If your spouse knowingly physically harms or attempts to physically harm you (or your children), such that you fear for your safety, you are a victim of domestic violence (DV). You may choose to take action to prevent future violence or threatened violence.
One option involves calling the police. If the police determine you are the victim are DV, your spouse will be arrested and a court will most likely order your spouse to stay away from you until the case is decided. If your spouse is convicted of DV, the court may continue the stay away order, often at your request.
You can also petition your county domestic relations court for a civil protection order (CPO) against your spouse. The court will determine if your allegations meet the criteria for a hearing on your petition. A temporary protection order is issued if the criteria are met, and your spouse will be ordered to stay away from the parties listed to be protected (you, you and your children, etc.). The temporary order becomes effective once your spouse is served with the order. Violation of the order after your spouse is served is a criminal offense.
The domestic relations court will schedule a hearing where both you and your spouse will be able to present evidence regarding the validity of your petition. Should the court be satisfied the parties listed to be protected need a CPO, such an order will be issued, for up to five years.
Criminal stay away orders and CPOs may be grounds for the protected spouse to be entitled to exclusive possession of the marital residence, until the residence is sold or otherwise disposed of during a divorce. There are multiple other grounds for exclusive possession of the marital residence to be granted and it is best for you and your attorney to decide if such grounds exist and whether you want exclusive possession of the marital home.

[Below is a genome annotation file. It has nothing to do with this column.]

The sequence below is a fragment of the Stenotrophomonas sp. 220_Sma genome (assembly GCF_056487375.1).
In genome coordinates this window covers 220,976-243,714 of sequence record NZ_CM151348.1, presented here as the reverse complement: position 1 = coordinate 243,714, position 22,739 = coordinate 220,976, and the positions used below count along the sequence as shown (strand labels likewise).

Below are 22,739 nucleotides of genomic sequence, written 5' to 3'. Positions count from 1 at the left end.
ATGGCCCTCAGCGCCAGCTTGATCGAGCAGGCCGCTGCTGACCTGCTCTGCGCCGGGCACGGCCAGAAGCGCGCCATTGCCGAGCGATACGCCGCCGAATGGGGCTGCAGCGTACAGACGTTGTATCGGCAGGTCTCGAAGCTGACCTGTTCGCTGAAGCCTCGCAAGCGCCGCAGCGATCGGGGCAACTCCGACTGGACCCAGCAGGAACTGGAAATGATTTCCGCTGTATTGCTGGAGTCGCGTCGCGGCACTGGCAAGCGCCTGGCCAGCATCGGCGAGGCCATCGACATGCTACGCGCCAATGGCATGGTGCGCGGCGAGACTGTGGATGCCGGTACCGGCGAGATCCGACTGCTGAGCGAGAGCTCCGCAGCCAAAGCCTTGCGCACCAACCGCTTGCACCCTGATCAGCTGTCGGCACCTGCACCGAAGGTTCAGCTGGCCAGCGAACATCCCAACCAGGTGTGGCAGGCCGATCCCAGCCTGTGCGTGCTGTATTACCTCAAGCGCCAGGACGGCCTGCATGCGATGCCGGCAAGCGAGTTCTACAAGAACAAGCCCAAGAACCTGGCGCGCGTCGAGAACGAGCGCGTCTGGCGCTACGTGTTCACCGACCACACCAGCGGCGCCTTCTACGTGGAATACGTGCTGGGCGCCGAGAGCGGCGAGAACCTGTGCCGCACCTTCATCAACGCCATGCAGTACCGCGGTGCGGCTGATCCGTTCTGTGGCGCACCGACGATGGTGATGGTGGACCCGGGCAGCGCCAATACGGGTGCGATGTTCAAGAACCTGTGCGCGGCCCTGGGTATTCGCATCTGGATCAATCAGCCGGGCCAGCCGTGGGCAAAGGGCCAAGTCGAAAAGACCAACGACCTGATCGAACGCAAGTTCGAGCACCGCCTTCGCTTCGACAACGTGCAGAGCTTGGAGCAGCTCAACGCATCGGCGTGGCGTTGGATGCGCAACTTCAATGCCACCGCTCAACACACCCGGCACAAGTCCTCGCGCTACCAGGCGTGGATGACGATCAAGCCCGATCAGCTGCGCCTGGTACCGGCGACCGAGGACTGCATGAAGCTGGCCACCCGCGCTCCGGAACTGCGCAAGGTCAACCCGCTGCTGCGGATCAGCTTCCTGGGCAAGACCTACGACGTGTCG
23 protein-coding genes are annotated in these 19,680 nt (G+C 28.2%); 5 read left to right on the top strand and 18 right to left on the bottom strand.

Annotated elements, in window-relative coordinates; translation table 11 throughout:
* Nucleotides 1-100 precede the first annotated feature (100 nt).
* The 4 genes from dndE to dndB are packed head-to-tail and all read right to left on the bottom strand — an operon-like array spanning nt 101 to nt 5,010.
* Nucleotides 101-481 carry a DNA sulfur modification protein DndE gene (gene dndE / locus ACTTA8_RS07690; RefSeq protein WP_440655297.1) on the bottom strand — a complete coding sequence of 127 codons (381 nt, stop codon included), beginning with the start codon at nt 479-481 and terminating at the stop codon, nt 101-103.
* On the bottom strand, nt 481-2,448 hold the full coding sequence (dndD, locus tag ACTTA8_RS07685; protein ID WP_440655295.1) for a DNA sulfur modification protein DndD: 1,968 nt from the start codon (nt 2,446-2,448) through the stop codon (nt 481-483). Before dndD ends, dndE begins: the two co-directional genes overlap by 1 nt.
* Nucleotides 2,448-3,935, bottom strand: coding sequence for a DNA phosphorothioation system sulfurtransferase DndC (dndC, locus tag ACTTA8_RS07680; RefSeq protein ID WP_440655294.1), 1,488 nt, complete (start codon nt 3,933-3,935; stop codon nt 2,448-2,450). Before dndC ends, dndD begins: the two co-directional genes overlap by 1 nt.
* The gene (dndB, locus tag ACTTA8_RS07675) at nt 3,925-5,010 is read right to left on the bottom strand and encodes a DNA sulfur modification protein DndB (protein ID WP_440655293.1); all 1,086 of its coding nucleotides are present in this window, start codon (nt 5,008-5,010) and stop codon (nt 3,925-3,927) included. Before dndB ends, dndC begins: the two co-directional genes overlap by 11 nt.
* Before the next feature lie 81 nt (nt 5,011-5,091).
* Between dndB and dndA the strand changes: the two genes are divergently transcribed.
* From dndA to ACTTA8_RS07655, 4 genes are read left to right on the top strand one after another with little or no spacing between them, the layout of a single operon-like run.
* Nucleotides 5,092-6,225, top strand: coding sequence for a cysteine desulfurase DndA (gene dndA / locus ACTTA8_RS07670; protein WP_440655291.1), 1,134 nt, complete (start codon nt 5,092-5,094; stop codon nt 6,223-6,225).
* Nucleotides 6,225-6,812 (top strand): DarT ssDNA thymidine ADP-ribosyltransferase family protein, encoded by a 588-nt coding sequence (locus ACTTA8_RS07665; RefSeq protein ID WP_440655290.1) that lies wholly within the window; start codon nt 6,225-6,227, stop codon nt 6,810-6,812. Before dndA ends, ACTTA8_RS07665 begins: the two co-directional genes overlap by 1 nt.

A spouse’s domestic violence history will be considered in custody and visitation deliberations. Supervised or unsupervised visitation may be at issue.
Victims of DV may qualify for a legal aid attorney to be appointed to represent them during both CPO and divorce proceedings. The standard will not rest with how much money your spouse earns.
When your spouse is prosecuted for DV, the matter becomes a public record. CPO filings appear on clerk of courts websites.
When the police are summoned for a domestic violence call, someone is normally arrested. Sometimes the caller or both spouses are arrested. The police do not act as referees in a domestic dispute. Their role rests with enforcement of the law.
In Ohio, someone convicted of an offense of DV (§ 2919.25), when the offense is a misdemeanor of the first degree (M-1), cannot have the record of the conviction expunged. A subsequent DV charge, after someone is convicted of an M-1 DV, will be enhanced to a felony due to the prior conviction.
This guide is provided for informational purposes only. It is not offered as, and does not constitute, legal advice. The guide presumes you are not currently represented by an attorney who knows your specific circumstances. The guide is specific to Ohio.